So I have had my lab hosts for about a year. I have to say that they have done pretty well. Because of the cost I configured these hosts with 16GB of RAM each. At the time I built them, 8GB sticks of RAM were about $250 a piece, which was a little bit out of my price range. I recently found some 8GB Kingston memory that wasn’t going to break the bank, and give me the ability to do more than I have been able to.
The initial configuration included the following components, and cost around $1,650 ($825/host) not counting shipping/etc.
A year later some prices have changed, some additional processors are support on my boards, larger memory is a little cheaper, and SSD prices have declined.
It is not uncommon for small environments to leverage the included SQL Server Express database that is included with VMware vCenter Server.
When a vCenter Server is installed in this manner, many administrators have noticed that when the vCenter Server is rebooted, from time to time, the service isn’t available upon restart. This is because the vCenter Service requires the SQL Server to be online before it can start. This issue can be resolved by making the vCenter Service dependent on the SQL Server Express service.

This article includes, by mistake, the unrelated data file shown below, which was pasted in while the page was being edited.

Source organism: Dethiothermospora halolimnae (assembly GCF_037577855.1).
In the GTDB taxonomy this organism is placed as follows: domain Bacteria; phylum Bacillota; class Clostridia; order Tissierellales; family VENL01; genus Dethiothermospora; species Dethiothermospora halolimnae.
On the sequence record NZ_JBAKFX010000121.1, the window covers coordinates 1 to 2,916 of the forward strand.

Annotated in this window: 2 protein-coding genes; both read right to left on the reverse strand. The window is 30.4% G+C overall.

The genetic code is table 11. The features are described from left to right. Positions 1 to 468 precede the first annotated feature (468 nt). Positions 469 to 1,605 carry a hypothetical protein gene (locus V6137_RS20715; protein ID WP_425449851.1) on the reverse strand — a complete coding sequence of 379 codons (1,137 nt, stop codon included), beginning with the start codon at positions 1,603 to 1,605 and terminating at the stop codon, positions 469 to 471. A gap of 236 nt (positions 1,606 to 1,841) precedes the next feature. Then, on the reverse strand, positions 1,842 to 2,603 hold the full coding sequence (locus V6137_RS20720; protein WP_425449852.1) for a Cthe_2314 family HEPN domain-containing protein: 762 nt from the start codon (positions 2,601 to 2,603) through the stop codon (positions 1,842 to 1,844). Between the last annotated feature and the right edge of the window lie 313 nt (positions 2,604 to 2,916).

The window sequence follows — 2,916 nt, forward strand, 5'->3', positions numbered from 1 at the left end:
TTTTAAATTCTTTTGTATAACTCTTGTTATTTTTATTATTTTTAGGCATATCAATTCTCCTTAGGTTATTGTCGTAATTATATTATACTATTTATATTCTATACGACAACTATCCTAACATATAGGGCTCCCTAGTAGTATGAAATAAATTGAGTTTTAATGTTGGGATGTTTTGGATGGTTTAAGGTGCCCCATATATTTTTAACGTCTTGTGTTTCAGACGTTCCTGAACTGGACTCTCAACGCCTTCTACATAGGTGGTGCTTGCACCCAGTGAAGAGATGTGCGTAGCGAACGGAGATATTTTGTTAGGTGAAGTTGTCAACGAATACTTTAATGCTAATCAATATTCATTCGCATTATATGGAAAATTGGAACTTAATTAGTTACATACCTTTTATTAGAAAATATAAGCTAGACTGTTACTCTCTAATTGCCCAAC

There are many blog posts on how to make this change for vCenter 2.x and vCenter 4.x:
With vCenter Server 5.0, VMware has corrected the issue.
I’ve had the lab running for a couple of weeks and I have made a few observations in relation to the configuration of each host.
As mentioned in my previous post Home Lab Hosts – Just in time for vSphere 5, I used server class motherboards, requiring ECC RAM, with iKVM, etc. Here are a couple things I noticed that stood out:
I chose the Intel Xeon E3-1230 processors because I wanted to be able to have quad cores with Hyperthreading, as well as support for VMDirectPath. In running 20 or so VMs my CPU utilization has been less than high. I haven’t had the opportunity to leverage VMDirectPath as of yet, but I am still happy I have the ability to.
If VMDirectPath support isn’t a big deal for you, an Intel i3-2100T (i3-2100 isn’t on the board HCL) should suffice to run most workloads. The i3-2100 series processors have dual cores and Hyperthreading. These processors retailed about $100 less each on NewEgg than the E3-1230 processors did. Alternatively if you aren’t nesting as many ESXi hosts (I have 8 right now), you could also look at the Intel Pentium G620 which is similar to the i3-2100 series, but without Hyperthreading. Those retail for about $77 each.
I’ve been looking at what type of hardware for a home lab for quite a while.
Several people have setup some pretty decent/usable home labs… Here are a few to point out:
As I mentioned in a previous post, picking hosts can be a daunting task. The process of picking hosts includes taking a few things into account. I looked at desktop configurations that would support vSphere and server configurations that vSphere supports.